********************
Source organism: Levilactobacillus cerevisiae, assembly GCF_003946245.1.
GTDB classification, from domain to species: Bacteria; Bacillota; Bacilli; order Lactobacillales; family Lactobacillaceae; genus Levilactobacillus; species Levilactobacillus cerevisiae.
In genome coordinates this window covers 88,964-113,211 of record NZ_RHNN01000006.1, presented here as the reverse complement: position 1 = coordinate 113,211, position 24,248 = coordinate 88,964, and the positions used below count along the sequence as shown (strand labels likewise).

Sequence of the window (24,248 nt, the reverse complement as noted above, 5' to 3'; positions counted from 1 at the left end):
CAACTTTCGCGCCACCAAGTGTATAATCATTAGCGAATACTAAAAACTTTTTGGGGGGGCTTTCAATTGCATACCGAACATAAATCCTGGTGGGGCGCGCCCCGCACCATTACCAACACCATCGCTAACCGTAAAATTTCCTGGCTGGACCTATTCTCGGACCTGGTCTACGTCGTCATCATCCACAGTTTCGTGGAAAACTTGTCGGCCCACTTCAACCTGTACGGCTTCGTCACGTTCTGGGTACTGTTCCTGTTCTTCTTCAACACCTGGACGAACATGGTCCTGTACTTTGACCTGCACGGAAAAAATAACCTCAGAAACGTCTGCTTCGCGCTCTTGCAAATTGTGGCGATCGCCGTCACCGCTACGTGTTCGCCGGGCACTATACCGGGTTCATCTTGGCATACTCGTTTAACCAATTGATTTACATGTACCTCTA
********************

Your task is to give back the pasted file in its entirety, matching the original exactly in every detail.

Source organism: Levilactobacillus cerevisiae, assembly GCF_003946245.1.
GTDB classification, from domain to species: Bacteria; Bacillota; Bacilli; order Lactobacillales; family Lactobacillaceae; genus Levilactobacillus; species Levilactobacillus cerevisiae.
In genome coordinates this window covers 88,964-113,211 of record NZ_RHNN01000006.1, presented here as the reverse complement: position 1 = coordinate 113,211, position 24,248 = coordinate 88,964, and the positions used below count along the sequence as shown (strand labels likewise).

Sequence of the window (24,248 nt, the reverse complement as noted above, 5' to 3'; positions counted from 1 at the left end):
CAACTTTCGCGCCACCAAGTGTATAATCATTAGCGAATACTAAAAACTTTTTGGGGGGGCTTTCAATTGCATACCGAACATAAATCCTGGTGGGGCGCGCCCCGCACCATTACCAACACCATCGCTAACCGTAAAATTTCCTGGCTGGACCTATTCTCGGACCTGGTCTACGTCGTCATCATCCACAGTTTCGTGGAAAACTTGTCGGCCCACTTCAACCTGTACGGCTTCGTCACGTTCTGGGTACTGTTCCTGTTCTTCTTCAACACCTGGACGAACATGGTCCTGTACTTTGACCTGCACGGAAAAAATAACCTCAGAAACGTCTGCTTCGCGCTCTTGCAAATTGTGGCGATCGCCGTCACCGCTACGTGTTCGCCGGGCACTATACCGGGTTCATCTTGGCATACTCGTTTAACCAATTGATTTACATGTACCTCTA